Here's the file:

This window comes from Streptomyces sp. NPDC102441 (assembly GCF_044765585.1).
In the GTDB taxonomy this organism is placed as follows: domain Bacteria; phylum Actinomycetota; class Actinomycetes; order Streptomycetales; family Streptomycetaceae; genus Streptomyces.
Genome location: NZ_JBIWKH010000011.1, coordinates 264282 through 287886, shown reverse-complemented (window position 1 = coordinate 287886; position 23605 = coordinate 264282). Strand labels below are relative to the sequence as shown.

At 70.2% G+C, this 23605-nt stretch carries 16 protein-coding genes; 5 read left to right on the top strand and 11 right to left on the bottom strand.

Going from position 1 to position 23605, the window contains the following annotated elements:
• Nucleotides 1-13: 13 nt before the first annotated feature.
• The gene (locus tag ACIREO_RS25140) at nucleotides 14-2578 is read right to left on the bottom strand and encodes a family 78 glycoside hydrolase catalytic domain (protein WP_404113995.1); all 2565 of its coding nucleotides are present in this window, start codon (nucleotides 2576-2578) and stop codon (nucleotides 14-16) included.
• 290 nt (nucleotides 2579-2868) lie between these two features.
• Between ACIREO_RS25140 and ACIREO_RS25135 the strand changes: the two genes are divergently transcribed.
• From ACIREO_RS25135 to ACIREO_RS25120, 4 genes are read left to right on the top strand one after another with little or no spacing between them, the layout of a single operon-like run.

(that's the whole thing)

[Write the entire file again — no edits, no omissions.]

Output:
This window comes from Streptomyces sp. NPDC102441 (assembly GCF_044765585.1).
In the GTDB taxonomy this organism is placed as follows: domain Bacteria; phylum Actinomycetota; class Actinomycetes; order Streptomycetales; family Streptomycetaceae; genus Streptomyces.
Genome location: NZ_JBIWKH010000011.1, coordinates 264282 through 287886, shown reverse-complemented (window position 1 = coordinate 287886; position 23605 = coordinate 264282). Strand labels below are relative to the sequence as shown.

At 70.2% G+C, this 23605-nt stretch carries 16 protein-coding genes; 5 read left to right on the top strand and 11 right to left on the bottom strand.

Going from position 1 to position 23605, the window contains the following annotated elements:
• Nucleotides 1-13: 13 nt before the first annotated feature.
• The gene (locus tag ACIREO_RS25140) at nucleotides 14-2578 is read right to left on the bottom strand and encodes a family 78 glycoside hydrolase catalytic domain (protein WP_404113995.1); all 2565 of its coding nucleotides are present in this window, start codon (nucleotides 2576-2578) and stop codon (nucleotides 14-16) included.
• 290 nt (nucleotides 2579-2868) lie between these two features.
• Between ACIREO_RS25140 and ACIREO_RS25135 the strand changes: the two genes are divergently transcribed.
• From ACIREO_RS25135 to ACIREO_RS25120, 4 genes are read left to right on the top strand one after another with little or no spacing between them, the layout of a single operon-like run.